- Discussion (0)
The Takayuki Iwai factory was started by Mr. Genmatsu Iwai, the father of Mr. Takayuki Iwai and the first-generation head in 1961. Genmatsu opened a small studio in Echizen, a well-known knife making prefecture of Japan, and began crafting his own kitchen knives employing traditional Japanese techniques – entirely by hand. He conducts every aspect of the knifemaking process, from forging the steel by hand (layering steel and soft iron that becomes the blade), the blade finish, right up to the fitment of the handle.
This spectacular Santoku has been crafted from a cutting edge of Blue Steel #2, a hard carbon steel. It has a higher level of carbon than stainless steel, meaning the cutting edge will retain its incredible sharpness for far longer than your regular kitchen knife. This hard cutting edge is clad with a softer stainless steel, finished with a black ‘kurouchi’ clad to ensure the blade does not rust.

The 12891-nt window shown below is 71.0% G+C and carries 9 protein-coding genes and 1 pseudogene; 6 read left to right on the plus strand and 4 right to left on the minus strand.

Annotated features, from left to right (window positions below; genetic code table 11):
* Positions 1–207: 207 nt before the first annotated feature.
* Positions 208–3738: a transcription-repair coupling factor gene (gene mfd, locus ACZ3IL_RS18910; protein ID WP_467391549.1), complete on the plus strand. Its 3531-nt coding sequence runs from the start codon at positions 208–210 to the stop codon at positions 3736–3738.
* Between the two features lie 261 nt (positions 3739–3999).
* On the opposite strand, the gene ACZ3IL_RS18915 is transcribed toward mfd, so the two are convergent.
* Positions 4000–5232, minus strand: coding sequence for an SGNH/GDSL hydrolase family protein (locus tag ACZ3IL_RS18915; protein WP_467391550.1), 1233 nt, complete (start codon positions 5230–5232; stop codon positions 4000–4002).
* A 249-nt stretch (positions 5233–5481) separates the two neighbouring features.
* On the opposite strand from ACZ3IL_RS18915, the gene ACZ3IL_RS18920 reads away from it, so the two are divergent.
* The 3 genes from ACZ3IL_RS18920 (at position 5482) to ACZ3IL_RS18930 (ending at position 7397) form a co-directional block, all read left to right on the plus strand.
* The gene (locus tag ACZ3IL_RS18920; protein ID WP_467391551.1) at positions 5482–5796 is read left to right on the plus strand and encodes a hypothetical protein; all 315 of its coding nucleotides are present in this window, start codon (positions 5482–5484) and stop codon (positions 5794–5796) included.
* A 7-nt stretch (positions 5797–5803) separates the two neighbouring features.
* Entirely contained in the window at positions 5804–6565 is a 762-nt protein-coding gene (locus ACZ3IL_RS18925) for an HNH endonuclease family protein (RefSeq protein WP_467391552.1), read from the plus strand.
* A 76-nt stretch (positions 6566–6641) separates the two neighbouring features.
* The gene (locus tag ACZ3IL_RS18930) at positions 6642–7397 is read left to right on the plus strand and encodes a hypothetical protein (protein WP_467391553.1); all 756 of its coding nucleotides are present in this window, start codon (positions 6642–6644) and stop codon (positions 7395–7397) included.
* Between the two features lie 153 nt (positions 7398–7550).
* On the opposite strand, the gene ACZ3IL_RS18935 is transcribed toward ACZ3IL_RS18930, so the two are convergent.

These knives are incredibly sharp, and as such have a very thin edge. Cut on wood chopping boards only, and do not hit/cut/chop frozen vegetables, bones, or hard objects, as the blade can chip or break. Do not twist or torque the blade whilst cutting, as this may also chip the cutting edge.
Use a cloth with hot water to wipe the blade, no scourers or abrasives as this may ruin the finish. Dry your knives as soon as possible after washing and do not leave them wet for extended periods of time. Store in a cool, dry place.
No dishwasher use!
We recommend you use a whetstone to sharpen this blade. Sharpening stones are available on our website, and with a small amount of practice you’ll be sharpening your own knives in no time.